Managing disruption to the construction industry

A noteworthy consequence of the growing Covid-19 pandemic crisis is the progressive disruption of construction sites across the world as lockdown procedures are becoming stricter.

While the outbreak seems to have passed the peak in Asia (with China currently trying to revive its huge economy), the rest of the world is still struggling to contain the virus. As many countries and global cities shutdown, construction projects and sites have been suspended and the local economy has been increasingly impacted. Given the construction industry’s input to employment and their importance for the vitality of cities, this situation is an unprecedented crisis.

Most western countries were not prepared for this outbreak. Many initially attempted to balance business continuity while implementing public health measures, fearing a country paralysis and its associated economic impacts. This was the case in France and the UK, which did not close until March 24th, and until then had a sort of unclear approach to the operation of construction sites and many continued business as usual, to the health risk of the workers. Without clear guidelines, contractors were mired in uncertainty: how to keep employees safe, deal with supply chain delays or shortages? Should sites be closed and a force majeure situation declared? What are the contractual impacts?

A need for public policies clarifications 
Construction projects and contracts may be affected by Covid-19 issues in that there may be limited availability of materials, reduced productivity, increase health and safety measures, and possible site closures. The recent evidence from Italy and France, and now the US, shows that contradictory orders from governments, and late or half measures have worsened the situation. One growing similarity between countries is the need for clarification around public policy through the following actions:

  • Take bold decisions to designate which construction type is considered an essential business, or of public health interest
  • Provide a list of recommendations to keep workers safe and organize the site continuity: take the temperature of all workers, limit the number of non-necessary meetings on site, social distancing by limiting the maximum number of workers in a given perimeter, and organizing regular shift
  • Clarify the legal implications to help parties with potential liability for delays to take steps to protect their interests and how they can notify their insurance company. Make sure there is clear understanding around where the losses for the expected delay and disruption will fall. This will also help to approach the issues with a more collaborative way with clients, rather than with a frontal claim mentality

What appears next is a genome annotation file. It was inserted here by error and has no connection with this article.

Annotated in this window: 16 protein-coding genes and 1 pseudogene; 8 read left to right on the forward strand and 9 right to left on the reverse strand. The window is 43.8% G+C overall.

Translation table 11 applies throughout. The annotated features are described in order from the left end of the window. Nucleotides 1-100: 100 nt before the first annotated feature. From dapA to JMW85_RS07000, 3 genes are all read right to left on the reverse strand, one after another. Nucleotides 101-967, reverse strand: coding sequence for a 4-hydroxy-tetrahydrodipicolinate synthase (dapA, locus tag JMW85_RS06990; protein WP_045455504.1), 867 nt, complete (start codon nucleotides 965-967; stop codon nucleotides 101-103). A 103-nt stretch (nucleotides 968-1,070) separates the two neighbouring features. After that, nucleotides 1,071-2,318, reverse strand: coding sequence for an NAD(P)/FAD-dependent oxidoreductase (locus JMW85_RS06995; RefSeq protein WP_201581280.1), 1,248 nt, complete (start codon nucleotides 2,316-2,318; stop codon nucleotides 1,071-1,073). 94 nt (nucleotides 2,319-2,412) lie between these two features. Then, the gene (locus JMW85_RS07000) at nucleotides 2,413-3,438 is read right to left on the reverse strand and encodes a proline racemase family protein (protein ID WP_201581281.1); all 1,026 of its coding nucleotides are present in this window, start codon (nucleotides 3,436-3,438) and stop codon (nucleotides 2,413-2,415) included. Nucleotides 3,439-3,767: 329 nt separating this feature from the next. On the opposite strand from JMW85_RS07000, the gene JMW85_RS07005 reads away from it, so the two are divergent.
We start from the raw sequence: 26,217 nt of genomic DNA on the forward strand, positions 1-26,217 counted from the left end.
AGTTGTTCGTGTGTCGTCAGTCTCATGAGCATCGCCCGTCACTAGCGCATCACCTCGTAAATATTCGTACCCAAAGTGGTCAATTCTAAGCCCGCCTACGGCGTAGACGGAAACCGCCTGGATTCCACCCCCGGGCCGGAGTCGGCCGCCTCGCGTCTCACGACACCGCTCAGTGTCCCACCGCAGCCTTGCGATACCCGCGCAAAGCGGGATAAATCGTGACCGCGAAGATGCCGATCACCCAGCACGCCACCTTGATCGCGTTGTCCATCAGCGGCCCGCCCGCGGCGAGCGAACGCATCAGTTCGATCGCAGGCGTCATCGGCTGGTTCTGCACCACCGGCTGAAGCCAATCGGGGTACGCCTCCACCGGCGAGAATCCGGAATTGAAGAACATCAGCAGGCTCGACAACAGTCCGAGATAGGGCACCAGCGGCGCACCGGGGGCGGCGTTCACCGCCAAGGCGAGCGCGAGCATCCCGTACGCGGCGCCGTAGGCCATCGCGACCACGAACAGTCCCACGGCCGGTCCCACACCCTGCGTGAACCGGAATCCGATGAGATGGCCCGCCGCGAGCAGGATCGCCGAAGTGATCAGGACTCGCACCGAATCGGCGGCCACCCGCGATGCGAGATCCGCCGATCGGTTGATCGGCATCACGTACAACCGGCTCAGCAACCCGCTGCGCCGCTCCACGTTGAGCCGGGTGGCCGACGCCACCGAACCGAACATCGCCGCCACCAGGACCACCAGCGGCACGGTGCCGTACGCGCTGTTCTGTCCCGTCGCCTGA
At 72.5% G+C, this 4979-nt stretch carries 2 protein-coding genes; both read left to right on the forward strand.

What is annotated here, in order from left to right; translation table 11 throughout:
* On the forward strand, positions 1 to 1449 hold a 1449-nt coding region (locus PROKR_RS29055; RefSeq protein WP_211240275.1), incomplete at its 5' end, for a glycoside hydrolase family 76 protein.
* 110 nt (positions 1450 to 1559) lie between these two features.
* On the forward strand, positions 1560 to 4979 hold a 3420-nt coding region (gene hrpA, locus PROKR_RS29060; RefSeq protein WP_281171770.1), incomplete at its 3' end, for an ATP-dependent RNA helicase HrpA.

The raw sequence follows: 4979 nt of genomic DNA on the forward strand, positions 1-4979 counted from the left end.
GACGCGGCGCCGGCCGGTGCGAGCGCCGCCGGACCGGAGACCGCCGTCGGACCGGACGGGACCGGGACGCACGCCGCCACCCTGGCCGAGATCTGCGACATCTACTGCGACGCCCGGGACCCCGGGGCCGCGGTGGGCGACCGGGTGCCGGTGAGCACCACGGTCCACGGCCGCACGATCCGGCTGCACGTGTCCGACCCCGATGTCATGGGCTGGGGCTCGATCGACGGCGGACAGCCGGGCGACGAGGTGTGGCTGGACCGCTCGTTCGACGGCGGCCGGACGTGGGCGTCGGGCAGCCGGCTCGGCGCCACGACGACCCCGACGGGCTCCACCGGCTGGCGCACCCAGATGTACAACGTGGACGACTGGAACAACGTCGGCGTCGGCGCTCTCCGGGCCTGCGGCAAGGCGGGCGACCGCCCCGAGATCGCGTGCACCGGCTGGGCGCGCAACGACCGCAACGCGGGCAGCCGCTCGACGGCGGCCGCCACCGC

• Bring everyone to the table to reach an agreement on the effective application of public policy at a construction site. These stakeholders include: architects, consultants and engineers – anyone that holds responsibility at a construction site

France, Canada and Germany have already started to implement this approach as well as the UK, which after their initial seemingly laissez-faire period now seems to be on the same path.  Some concerns and impact that may linger for clients affected by this crisis include interpretation of contract clauses, potential for claims, risk of supply chain impact, disputes, and recovery planning.

Lessons from China – how to reboot the engine
Recent figures release by the Chinese government show that in coastal Chinese cities, there is a clear upturn in terms of concrete and material supplies, as well as labor resource, compared to mid-February which was the peak of the outbreak. That said, the situation is still being handled very carefully by China, who has seemingly been willing to sacrifice its economy to prevent a resurgence of the infection. In the Hubei Province where no new cases have been recorded over the last few days, reignition of the economy is still slow and under control.

The reopening of construction sites after the outbreak should be done very carefully. Moreover, it would be prudent to continue the Health and Safety recommendations after the lockdowns are lifted, for example, temperature measurement of workers and management of worker proximity. In particular, they should  be sustained for the foreseeable future in the event of the  potential resurgence of epidemics.

Get ahead of the curve
When lockdowns are eventually lifted, our recommendation is that public bodies conduct a mapping of all infrastructure and public facilities projects, and a reevaluation of pending building permits. The goal here is to evaluate the short-term possibilities to turn them, at reasonable costs, into more resilient construction sites and assets. The resurgence is likely to  be slow, and this is an excellent opportunity to step back and prepare accordingly for the  future.

There is a lot at stake for everyone. Given the scale of investment to restart the economy, governments need to think now about designing resilient infrastructures and reversible assets (such as hotels transformed into hospitals), accelerating off-site and modular construction as well as investing for the long term in the enterprise sector that will contribute to this, rather than spending public debt in maintaining a traditional, non-resilient construction sector.

This is an acid test for governments that are under pressure to subsidize the short-term economic and social impact of lockdowns. And this is a lifetime opportunity to secure our future prosperity in what will likely be a transformed world.

Nicolas Boffi

Paris City Executive +33 6 70 87 79 07 Ask me a question
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